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Dear Diary,

I am soooo psyched to be going home for the holidays. We’re about to land, so the flight attendant has asked us to fasten our seatbelts and put our tray tables up. The pilot is flying low so we can get a good look at Souplandia. Practically every home in Souplandia has a pool of soup in its backyard. Looking out the window, I can see the checkerboard suburban landscape with neighborhoods of different soups.

There’s the Minestrone neighborhood, where each family has its own recipe—the Pellegrinis like beans in theirs, and the Genovese family adds pesto. There’s the Golden Dragon district, with baby pools of egg-drop and wonton. The French consulate has a rooftop pool of vichyssoise; the African embassy, a hot tub full of peanut soup. Then there’s the community pool of healthy broth. And of course, I’m from Bean Town, where all the pools are kidney-shaped and loaded with protein.

I loved my first year at college, but I have been homesick, so it’s comforting to come back to Souplandia. Here, the streets and businesses are totally empty at dinnertime, as everyone goes home to eat together. The people here are so mellow and nice—probably from eating all that soup. And fit! Mom calls it “svelte.” Gotta close now, I can see the city’s gateway arch with the motto, “Welcome to Souplandia—Where Soup is a Meal in Itself.” It’s good to be home.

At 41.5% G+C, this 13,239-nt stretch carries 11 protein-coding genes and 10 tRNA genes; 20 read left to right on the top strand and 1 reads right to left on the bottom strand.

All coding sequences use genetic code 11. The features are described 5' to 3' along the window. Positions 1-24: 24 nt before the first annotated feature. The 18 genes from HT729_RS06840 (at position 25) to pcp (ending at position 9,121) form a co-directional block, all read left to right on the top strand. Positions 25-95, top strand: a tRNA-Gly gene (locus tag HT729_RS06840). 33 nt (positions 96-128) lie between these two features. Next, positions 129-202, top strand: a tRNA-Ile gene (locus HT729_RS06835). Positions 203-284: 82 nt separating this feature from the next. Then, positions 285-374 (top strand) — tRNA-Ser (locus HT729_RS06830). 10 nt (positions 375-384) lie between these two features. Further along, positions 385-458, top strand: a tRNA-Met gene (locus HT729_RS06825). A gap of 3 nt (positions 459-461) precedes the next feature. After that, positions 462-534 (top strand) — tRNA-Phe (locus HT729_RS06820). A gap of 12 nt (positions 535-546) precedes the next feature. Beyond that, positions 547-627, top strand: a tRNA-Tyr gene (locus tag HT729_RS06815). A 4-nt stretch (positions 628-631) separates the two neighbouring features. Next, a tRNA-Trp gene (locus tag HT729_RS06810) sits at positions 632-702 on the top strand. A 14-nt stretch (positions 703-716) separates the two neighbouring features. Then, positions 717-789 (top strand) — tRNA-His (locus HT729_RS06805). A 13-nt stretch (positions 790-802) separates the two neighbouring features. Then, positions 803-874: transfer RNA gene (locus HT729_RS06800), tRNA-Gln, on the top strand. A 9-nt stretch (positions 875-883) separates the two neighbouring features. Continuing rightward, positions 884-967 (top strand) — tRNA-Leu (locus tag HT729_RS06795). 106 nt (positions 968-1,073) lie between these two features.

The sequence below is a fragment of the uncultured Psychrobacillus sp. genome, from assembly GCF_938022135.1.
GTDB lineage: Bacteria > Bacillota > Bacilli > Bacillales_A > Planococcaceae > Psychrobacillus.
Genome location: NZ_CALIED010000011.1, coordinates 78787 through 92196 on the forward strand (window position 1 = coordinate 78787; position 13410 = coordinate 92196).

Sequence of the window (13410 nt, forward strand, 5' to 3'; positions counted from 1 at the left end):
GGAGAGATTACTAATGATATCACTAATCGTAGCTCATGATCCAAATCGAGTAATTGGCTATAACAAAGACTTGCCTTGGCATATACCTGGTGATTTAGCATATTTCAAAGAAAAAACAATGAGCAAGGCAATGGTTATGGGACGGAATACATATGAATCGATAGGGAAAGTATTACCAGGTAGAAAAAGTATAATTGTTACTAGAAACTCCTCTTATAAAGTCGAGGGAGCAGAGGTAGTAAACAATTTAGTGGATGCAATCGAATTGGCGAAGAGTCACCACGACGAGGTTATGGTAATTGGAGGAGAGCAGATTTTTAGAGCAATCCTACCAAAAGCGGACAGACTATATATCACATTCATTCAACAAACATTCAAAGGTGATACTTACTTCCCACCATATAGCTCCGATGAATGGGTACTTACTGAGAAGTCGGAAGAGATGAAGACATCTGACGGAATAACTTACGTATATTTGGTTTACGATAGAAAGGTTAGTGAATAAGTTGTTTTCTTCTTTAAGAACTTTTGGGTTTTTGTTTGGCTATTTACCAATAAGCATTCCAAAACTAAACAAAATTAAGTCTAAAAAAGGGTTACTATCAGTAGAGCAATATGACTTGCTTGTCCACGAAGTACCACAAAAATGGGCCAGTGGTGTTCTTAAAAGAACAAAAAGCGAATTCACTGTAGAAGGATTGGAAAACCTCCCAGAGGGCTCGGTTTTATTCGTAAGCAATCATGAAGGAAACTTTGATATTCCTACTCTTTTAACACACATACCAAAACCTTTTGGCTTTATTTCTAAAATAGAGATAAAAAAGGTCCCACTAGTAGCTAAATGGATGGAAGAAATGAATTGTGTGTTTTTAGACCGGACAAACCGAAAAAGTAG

P.S. Here’s a little tip from Bean Town on how to prepare dried beans:

  • Sort beans and discard discolored or shriveled beans or any foreign matter, and rinse.
  • Bring 1lb of beans and 10 cups of water to a boil for 3 minutes, cover, and set aside overnight.
  • To cook: drain, rinse, and return beans to pot, adding three cups of water for each cup of soaked beans.
  • Add herbs and spices at this point, but not salt or acidic ingredients such as tomatoes, which slow cooking (these may be added at the end of cooking).
  • Bring to a boil, reduce heat, and simmer uncovered until tender, 45 to 90 minutes, checking periodically.
    When done, drain and use in soups, salads, and other recipes.

P.P.S. Store uncooked dry beans in a glass jar or plastic bag in the cupboard, not the fridge.


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